If you’ve ever asked Alexa to play Baby Shark 10 times in a row to quiet an agitated toddler or relied on your car’s navigation system to get you where you’re going, you are already on the AI bandwagon. However, as AI’s capabilities grow – seemingly exponentially – so do the concerns about its immediate and long-term effects on our professional and personal lives.
Like most industries, the wealth management space has already been impacted by AI. And why wouldn’t it? AI offers productivity, precision and cost efficiencies. It helps businesses operate more effectively, scale more quickly, analyze data more accurately and calculate faster. It’s a tool – a powerful resource that may prove to be a great equalizer, closing the service gaps between large-scale enterprises and their smaller counterparts. The question now becomes one of degree.
If past is prologue, technological disruptions like AI are a long-term positive. In the near term it can elicit fear and concern along the entire industry food chain, from admins to regulators. To my mind there’s no seismic shift in the offing for the near term. Like robo-advisors, AI will cause a bit of a disruption, but ultimately will not fundamentally alter the nature of advice.
AI-based advice as a true robo advisor has already seen market share penetration. Existing robo advisors are in most danger of being replace by ChatGPT and its successors … especially if ChatGPT can drive more scalable solutions with traditionally labor-intensive parts of the asset management process (e.g., due diligence and research).
As Rosh Cherian, CTO and co-founder CogniCor, a wealthtech firm that provides AI-enabled digital assistants to the financial services industry, recently noted in a Wealth Solutions Report interview, “AI will not replace our jobs, but the person using AI will.”
What This Means for Traditional Wealth Industry Employees
There are areas where the efficiencies and accuracy of a ChatGPT outpace a variety of traditional players in wealth management, not just financial advisors. It’s faster, cheaper, more accurate and doesn’t call out sick. Should folks in recruiting, transitions and onboarding be looking over their shoulders? Many who think the sky is falling are actually far removed from the day-to-day activities of those who actually complete the tasks and drive revenue for the industry.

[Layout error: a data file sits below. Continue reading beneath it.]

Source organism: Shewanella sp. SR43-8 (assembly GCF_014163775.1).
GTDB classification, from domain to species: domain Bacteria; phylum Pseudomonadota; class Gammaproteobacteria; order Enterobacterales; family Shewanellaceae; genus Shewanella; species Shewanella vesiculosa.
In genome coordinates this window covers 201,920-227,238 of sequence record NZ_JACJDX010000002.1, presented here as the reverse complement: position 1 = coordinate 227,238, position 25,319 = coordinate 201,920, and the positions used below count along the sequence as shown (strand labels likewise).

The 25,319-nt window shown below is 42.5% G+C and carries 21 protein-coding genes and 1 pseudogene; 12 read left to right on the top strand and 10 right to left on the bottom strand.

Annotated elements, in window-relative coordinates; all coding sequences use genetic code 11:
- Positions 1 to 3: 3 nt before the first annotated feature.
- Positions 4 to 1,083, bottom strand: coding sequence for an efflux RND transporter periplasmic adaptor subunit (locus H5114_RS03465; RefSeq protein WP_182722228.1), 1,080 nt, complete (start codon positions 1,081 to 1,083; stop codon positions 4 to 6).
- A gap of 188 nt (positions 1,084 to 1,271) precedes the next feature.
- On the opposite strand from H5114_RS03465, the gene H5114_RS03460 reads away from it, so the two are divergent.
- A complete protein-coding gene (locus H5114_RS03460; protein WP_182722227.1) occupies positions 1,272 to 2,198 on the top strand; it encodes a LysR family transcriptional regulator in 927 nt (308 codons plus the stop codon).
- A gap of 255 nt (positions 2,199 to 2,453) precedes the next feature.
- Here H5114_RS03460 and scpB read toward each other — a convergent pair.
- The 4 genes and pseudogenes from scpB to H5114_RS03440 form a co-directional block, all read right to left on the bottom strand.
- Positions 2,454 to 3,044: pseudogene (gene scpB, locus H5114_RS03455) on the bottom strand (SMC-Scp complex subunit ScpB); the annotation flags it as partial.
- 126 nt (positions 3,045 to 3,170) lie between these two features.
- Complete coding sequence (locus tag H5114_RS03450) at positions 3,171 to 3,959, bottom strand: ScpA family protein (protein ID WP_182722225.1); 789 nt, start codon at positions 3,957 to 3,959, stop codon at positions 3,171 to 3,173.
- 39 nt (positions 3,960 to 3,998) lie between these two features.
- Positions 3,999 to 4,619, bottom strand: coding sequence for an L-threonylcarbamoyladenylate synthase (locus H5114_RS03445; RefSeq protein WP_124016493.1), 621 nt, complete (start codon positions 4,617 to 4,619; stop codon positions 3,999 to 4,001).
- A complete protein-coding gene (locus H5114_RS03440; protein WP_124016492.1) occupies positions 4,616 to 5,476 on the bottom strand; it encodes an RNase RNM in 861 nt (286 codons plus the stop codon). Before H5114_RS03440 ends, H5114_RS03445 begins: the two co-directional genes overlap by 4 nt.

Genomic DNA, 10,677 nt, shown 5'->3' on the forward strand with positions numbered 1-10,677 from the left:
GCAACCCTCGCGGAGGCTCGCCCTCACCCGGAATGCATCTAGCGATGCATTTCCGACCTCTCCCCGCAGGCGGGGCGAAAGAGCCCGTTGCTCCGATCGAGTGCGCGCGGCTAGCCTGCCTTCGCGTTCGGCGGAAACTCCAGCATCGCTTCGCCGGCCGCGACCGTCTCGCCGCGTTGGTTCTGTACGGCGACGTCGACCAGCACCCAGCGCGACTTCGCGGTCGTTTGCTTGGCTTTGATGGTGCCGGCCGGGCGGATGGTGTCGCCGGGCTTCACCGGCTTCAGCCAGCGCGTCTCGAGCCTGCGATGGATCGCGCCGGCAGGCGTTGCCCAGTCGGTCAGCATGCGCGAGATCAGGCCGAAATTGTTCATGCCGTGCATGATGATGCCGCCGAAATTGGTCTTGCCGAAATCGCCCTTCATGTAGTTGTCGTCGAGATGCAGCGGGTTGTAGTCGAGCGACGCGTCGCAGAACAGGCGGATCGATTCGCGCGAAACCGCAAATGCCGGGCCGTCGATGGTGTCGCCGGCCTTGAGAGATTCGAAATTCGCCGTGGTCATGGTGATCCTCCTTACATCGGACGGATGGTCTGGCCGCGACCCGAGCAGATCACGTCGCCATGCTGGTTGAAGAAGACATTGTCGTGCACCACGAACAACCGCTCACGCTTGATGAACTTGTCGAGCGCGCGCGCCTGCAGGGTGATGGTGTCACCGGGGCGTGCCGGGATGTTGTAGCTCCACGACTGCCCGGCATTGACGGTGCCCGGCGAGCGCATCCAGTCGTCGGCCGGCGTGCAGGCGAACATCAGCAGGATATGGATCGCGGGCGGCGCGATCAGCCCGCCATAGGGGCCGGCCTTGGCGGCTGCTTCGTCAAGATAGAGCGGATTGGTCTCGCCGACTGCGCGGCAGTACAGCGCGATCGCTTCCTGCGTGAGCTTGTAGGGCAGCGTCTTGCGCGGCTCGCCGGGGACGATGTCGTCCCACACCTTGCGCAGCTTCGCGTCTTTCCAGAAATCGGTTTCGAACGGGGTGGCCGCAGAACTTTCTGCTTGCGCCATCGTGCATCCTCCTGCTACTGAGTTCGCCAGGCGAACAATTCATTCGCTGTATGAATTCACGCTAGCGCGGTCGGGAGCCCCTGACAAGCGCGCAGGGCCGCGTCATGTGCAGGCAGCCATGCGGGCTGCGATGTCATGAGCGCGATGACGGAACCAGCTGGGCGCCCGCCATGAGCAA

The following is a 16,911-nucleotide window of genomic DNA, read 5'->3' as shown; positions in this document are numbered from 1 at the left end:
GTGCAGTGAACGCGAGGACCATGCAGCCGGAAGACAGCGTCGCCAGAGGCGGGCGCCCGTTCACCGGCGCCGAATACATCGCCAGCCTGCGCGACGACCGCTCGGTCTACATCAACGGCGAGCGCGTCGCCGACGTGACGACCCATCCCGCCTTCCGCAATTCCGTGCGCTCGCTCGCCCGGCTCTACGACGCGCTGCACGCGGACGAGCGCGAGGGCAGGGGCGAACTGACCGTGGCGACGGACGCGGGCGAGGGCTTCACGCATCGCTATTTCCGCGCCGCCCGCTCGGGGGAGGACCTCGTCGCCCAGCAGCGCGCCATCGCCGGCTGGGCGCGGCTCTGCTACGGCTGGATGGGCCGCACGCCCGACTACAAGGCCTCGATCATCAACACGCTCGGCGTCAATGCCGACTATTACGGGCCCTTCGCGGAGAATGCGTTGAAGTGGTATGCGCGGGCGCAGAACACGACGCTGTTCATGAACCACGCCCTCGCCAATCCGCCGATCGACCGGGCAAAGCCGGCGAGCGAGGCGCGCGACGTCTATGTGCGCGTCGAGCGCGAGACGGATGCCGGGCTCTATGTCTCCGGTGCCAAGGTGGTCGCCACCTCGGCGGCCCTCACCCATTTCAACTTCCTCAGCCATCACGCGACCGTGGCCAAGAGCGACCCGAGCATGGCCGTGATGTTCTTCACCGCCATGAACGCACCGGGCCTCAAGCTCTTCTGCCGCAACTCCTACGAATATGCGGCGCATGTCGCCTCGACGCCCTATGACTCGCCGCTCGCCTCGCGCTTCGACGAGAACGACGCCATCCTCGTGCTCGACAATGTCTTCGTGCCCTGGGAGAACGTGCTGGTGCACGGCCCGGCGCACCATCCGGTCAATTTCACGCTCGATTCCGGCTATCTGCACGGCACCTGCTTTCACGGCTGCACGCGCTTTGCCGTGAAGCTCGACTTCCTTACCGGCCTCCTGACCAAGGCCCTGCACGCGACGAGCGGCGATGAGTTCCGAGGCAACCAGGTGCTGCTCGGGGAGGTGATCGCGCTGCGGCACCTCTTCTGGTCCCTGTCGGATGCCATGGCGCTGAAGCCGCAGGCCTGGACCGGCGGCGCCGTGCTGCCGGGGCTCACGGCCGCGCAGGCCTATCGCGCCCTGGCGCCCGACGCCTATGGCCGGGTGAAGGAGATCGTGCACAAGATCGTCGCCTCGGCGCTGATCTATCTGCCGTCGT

I believe completely replacing the human element in financial services with AI is a non-starter for at least the coming decades. Investors crave the emotional insights and support of a human advisor. The same can be said for the recruiting, transition and onboarding functions. AI can be a key part of the toolbox, but not its entirety.
When I am working with advisors in transition, we’re looking for “Feel, Fit and Financials.” An advisor’s business is probably the most valuable asset they own… and no one is ready to put it in the hands of a machine. Human interaction and personal experience are indispensable components of the undertaking. Plus, let’s not forget, we are all operating in a highly regulated industry.
Who knows how long it will take for rules surrounding the use of AI will be implemented?
AI-based platforms have all the markings of a game changer. From investment research to compliance, there are many functions where the data analytics ecosystem has been elevated. The ability for innovation to drive exponential change across all industries will continue and most likely accelerate. The key is to take a step back to truly understand what an AI-based technology is likely to change – and what it won’t. The human qualities so necessary in the wealth management space … the empathy and the intuition … are still beyond AI’s reach. And will remain so for a good while.